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Tips for Traveling with Dogs

Many pet owners take their dogs with them everywhere they go. If you’re planning a family vacation in the near future, you may think about taking your dog along. Traveling with dogs over a long period of time requires a little more prep work than a basic trip to the store. Before you set out on your journey, check out these tips for traveling with dogs.

Get Your Dog Microchipped

This may seem overly precautionary, but it could make a huge difference if your pet happens to get lost. If your dog gets out of your backyard, he has a good chance of finding his way home. That is not the case if you’ve driven some place several hundred miles away. Even a collar with a tag on it can get lost, stolen, or damaged over time. That’s why it’s best to have a microchip in place. If your dog wanders off on accident, the microchip will contain information that the finders can use to reach you.

PRO TIP: If your dog is already microchipped, make sure the contact information is up to date. You should verify this at least once a year, or right after you move or change phone numbers.

Prepare the Appropriate Restraint for Your Dog

The type of car restraint you use will depend on your dog and how well he or she travels. Many dog breeds will sit just fine in the backseat of the car or the lap of front the passenger. If that’s the case, you may not need any restraint at all. Otherwise, invest in a car restraint designed for your size of dog, or get a pet carrier that you can bring with you. Just make sure the carrier can fit inside your car because you won’t want your dog in the bed of a truck for a long stretch of time.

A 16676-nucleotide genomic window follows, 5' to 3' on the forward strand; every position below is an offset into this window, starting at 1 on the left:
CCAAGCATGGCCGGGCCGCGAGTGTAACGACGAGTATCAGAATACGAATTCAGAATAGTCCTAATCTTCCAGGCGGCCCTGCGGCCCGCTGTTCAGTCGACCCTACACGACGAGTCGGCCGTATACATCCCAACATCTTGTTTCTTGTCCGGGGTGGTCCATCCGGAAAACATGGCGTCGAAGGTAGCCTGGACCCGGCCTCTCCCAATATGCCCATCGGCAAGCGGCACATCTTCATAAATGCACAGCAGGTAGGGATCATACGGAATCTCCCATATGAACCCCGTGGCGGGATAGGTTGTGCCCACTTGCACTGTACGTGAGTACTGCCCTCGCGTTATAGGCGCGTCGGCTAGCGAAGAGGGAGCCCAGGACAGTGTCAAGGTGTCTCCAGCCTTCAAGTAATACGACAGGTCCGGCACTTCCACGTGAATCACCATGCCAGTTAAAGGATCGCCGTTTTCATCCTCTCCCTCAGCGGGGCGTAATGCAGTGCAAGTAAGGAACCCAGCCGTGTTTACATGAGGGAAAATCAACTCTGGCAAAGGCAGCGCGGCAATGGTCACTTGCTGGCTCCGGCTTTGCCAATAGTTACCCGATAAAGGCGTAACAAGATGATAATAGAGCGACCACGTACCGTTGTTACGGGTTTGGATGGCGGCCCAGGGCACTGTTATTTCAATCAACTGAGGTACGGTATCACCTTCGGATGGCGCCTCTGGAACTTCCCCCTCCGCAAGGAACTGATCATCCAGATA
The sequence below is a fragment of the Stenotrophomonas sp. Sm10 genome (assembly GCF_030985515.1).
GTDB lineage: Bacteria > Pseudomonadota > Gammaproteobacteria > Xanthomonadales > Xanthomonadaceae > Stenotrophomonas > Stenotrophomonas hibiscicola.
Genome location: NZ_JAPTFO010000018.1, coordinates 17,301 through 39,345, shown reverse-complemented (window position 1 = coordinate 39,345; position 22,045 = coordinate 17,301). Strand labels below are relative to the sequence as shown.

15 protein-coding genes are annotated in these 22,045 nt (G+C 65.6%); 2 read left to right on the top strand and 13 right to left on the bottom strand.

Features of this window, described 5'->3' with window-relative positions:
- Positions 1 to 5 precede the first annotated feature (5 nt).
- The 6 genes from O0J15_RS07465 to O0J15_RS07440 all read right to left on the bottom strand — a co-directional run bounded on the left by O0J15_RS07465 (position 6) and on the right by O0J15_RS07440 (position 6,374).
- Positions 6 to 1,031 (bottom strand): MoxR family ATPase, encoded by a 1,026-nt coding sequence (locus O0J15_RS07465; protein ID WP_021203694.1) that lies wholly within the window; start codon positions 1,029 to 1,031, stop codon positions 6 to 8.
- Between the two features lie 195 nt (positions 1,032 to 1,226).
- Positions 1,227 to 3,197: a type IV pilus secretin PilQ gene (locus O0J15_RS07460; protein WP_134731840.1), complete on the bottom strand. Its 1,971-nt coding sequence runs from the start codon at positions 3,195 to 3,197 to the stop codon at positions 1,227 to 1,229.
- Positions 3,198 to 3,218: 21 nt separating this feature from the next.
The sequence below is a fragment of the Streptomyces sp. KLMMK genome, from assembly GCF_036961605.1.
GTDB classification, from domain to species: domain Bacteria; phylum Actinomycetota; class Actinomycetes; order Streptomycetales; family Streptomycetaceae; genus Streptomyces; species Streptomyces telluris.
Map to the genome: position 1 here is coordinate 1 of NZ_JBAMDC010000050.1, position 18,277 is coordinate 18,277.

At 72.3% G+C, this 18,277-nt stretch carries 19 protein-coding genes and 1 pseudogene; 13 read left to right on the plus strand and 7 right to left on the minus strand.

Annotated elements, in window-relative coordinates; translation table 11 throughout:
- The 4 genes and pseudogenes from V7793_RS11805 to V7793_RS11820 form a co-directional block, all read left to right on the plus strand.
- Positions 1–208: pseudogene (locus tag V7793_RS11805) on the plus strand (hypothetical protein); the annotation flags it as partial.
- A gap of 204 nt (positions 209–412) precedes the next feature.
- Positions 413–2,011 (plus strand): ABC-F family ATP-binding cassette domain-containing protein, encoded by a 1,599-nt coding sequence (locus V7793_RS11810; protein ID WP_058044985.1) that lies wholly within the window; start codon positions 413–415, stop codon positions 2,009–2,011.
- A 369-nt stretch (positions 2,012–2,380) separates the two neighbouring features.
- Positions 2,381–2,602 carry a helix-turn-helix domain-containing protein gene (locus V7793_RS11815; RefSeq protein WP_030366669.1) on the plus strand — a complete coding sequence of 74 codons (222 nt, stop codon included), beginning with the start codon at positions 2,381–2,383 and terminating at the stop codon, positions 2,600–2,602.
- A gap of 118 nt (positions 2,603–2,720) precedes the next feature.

Feed Your Dog the Same Food

Some people will buy a small “travel pack” of dog food to take with them on the road. Unless this is a smaller bag of the same type of food your dog is used to eating, this is not ideal. The long car ride alone will already have your dog’s stomach in knots, let alone a sudden diet change. Feed your dog with the same food and at the same time as normal to keep his digestion consistent.
If your dog is prone to car sickness, you may want to feed him or her less food than normal at the beginning of the trip. This will leave less in his or her system in the event of an “accident.” Consult with your vet about your dog’s individual needs.

Make Frequent Potty and Walking Stops

Adults can go for long stretches at a time in the car without needing to stop. Dogs are more like children. They need to be able to stretch and use the restroom every few hours. Depending on how long your trip is, you may need to prepare for multiple stops during your travel. Get out, take your dog for a short walk, let him or her go to the potty, and then get back on the road. This will make for a much more pleasant trip for you and your pet.

Call ahead for a Pet-Friendly Hotel

Not all hotels are pet-friendly. Before you reach your destination, make sure you call around to find out which hotels will allow you to have your dog with you. Make a reservation in advance because these hotels fill up fast, especially in big vacation destinations. Plan ahead for your trip, and you can have an awesome adventure with your favorite furry companion.

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